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The name of a function is a pointer to the function...
But in case of function overloading the names of two functions are the same...
So which function does the name point to?

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you may want to look at a similar question: stackoverflow.com/questions/2942426/… –  davka May 31 '11 at 4:13
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2 Answers 2

up vote 15 down vote accepted

It depends on the context; otherwise it's ambiguous. See this example (modified except below):

void foo(int a) { }
void foo(int a, char b) { }

int main()
{
    void (*functionPointer1)(int);
    void (*functionPointer2)(int, char);
    functionPointer1 = foo; // gets address of foo(int)
    functionPointer2 = foo; // gets address of foo(int, char)
}

You can do this in many ways, but the #1 rule?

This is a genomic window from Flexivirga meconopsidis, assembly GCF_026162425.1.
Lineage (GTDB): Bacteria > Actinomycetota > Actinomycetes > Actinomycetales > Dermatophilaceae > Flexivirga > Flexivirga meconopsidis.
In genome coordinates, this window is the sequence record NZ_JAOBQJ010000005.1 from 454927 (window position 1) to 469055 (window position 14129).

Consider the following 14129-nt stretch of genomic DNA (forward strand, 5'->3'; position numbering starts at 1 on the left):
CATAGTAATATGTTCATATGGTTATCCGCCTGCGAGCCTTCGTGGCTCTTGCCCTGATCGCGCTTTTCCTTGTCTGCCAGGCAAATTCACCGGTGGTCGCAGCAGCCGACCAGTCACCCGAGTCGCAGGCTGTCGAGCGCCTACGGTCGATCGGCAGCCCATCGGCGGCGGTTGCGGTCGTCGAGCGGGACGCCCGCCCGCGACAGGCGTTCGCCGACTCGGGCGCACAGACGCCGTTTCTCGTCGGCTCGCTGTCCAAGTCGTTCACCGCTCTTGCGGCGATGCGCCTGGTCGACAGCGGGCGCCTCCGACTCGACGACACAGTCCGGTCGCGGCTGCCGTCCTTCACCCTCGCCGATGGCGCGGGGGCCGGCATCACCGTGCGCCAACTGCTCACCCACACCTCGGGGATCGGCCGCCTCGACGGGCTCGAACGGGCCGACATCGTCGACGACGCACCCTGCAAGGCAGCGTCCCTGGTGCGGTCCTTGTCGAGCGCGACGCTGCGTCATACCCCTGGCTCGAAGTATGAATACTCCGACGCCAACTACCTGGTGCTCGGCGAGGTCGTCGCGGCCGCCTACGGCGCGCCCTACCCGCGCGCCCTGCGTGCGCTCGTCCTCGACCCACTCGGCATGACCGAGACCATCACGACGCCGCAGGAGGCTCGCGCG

Avoid casts!

Otherwise you'll break type safety and probably shoot yourself in the foot either then or later.
(Issues can come up with calling conventions, random changes you don't notice, etc.)

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+1. @Mehrdad and @Ben: Point Noted which you two said in my post. Thanks :-) –  Nawaz May 31 '11 at 4:38
    
@Nawaz: Come to think of it, maybe I should mention that in my post too. I'll add it. :) –  Mehrdad May 31 '11 at 4:50
    
Yeah. That would be better, more complete. :-) –  Nawaz May 31 '11 at 4:51
1  
Sometimes casts are necessary. I have run into this when trying use boost::bind with overloaded member functions. Whenever possible, it is best to rename the functions to avoid the cast. –  IronMensan May 31 '11 at 13:56
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One liner: Based on the number and/or types of parameters passed in function.

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... number and/or types... –  Mehrdad May 31 '11 at 4:54
    
Its not an answer. –  Nawaz May 31 '11 at 4:58
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